AuthorChae, Jang Jin.
Committee ChairTabor, Michael
MetadataShow full item record
PublisherThe University of Arizona.
RightsCopyright © is held by the author. Digital access to this material is made possible by the University Libraries, University of Arizona. Further transmission, reproduction or presentation (such as public display or performance) of protected items is prohibited except with permission of the author.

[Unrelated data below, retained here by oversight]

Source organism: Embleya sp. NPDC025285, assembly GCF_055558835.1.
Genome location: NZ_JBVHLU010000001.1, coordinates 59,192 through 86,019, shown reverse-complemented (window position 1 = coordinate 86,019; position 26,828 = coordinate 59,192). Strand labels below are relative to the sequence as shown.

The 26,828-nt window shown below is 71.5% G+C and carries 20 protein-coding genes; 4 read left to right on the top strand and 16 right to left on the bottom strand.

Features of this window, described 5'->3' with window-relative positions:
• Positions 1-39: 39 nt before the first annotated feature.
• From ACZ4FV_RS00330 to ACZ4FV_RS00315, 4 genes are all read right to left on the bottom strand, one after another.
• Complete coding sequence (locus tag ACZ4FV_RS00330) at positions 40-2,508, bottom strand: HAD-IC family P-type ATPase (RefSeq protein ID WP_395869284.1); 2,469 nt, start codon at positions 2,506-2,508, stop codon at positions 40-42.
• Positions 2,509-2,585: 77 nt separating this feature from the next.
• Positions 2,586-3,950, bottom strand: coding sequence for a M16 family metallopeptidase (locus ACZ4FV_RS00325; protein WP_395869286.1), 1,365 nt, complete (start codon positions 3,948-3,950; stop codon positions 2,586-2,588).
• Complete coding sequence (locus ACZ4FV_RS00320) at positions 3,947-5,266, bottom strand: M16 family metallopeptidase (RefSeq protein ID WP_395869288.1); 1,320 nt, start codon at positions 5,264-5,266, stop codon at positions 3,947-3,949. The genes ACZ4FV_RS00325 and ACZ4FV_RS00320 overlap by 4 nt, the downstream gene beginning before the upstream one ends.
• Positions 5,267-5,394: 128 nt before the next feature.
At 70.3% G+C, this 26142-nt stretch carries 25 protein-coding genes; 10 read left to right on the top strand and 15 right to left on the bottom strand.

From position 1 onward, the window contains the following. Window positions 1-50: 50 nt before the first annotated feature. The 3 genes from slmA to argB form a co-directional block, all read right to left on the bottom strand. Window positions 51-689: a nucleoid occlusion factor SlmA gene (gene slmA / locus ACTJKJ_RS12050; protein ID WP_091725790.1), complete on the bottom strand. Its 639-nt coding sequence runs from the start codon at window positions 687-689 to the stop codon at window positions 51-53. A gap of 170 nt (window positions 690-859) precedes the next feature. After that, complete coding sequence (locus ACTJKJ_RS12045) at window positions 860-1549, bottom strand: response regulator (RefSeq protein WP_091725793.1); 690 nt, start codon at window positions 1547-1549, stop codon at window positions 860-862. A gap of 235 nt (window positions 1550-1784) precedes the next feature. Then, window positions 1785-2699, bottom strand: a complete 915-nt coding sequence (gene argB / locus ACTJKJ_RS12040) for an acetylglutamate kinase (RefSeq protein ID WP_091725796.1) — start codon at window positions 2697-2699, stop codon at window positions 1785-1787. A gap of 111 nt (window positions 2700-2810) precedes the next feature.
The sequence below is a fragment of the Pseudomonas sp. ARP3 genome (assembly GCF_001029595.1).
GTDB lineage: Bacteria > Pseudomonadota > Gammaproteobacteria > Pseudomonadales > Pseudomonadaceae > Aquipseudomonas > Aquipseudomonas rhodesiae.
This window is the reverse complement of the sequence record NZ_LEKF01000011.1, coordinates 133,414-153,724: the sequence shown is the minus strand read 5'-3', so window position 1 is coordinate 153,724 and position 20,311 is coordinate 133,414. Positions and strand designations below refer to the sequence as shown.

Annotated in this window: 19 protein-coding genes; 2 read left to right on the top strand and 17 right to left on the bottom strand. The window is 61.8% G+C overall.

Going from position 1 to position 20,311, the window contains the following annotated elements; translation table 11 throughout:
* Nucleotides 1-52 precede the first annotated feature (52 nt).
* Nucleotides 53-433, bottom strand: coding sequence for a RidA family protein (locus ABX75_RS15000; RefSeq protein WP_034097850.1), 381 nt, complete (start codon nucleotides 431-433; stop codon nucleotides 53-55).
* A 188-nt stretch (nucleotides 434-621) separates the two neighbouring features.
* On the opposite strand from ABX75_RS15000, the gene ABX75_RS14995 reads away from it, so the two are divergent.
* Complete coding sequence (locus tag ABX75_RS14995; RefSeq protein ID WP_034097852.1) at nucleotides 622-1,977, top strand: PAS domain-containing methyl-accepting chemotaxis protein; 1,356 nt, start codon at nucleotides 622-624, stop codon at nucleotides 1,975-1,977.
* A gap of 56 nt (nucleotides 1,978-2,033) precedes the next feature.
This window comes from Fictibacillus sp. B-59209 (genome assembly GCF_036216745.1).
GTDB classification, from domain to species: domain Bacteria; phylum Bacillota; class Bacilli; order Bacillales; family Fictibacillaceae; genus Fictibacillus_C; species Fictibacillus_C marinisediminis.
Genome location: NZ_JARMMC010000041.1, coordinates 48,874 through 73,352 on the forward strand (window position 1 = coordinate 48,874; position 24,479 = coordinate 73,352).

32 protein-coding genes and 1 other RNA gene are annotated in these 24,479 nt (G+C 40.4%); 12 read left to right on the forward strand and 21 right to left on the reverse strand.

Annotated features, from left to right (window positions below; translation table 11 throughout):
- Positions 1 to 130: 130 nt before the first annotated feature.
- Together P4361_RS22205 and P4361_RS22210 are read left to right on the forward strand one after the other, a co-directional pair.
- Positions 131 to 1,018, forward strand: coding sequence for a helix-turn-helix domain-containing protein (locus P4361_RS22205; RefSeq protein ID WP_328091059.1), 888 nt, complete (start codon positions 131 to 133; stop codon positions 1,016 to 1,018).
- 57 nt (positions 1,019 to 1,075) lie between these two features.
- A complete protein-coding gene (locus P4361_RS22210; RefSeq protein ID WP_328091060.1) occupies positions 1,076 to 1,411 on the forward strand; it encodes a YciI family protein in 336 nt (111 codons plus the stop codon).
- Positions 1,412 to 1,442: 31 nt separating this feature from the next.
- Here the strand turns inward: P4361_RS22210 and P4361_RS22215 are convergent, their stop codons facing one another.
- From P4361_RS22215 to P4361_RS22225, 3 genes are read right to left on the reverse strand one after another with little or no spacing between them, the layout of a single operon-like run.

AbstractThis dissertation describes research on the structure and dynamics of two-dimensional foams. New experimental results are presented and new algorithms developed to study foam dynamics with particular emphasis on foams that evolve with significant rupture. In the introduction, basic principles and statistical properties of two-dimensional coarsening cellular patterns are reviewed. Theoretical and computational models which have been developed are also discussed. In Chapter 2, experimental results are presented for the relaxation of a two dimensional soap foam in which wall breakage is initiated through gentle warming of the foam cell. Significantly different phenomenology from the relaxation of non-breaking foams is observed. At a critical "break time," which depends on the temperature ramping rate and initial conditions, a large scale mechanical cascade of wall rupture sets in leading to a rapid disintegration of the foam. In Chapter 3, an efficient new algorithm for simulating the evolution of two-dimensional dry soap foams is presented. Our physically based model for the evolution is based on a combination of mass transfer, vertex movement, and edge relaxation. The stochastic nature of topological transitions due to numerical error has been carefully examined. In Chapter 4, simulations of breaking foams by this new algorithm are presented. The separation of vertex and edge movements permits a study of foam evolution that includes wall rupture. This evolution exhibits a sensitive dependence on both the type of breaking "rule" chosen as well as the initial conditions. The topological evolution is characterized in terms of certain "evolution exponents," and we show simulation results that agree with theoretical considerations. In Chapter 5, normal grain growth in anisotropic polycrystals is simulated using a new algorithm developed from the one used to simulate normal foams. The simulation results, without breakage, show a decrease in growth exponents which is due to the reduction in the mean surface energy during evolution. However, including breakage of low angle tilt grain boundaries substantially increases the growth exponents. These simulations highlight the fact that competition between anisotropic effects and boundary breakage can lead to a wide range of possible growth exponents.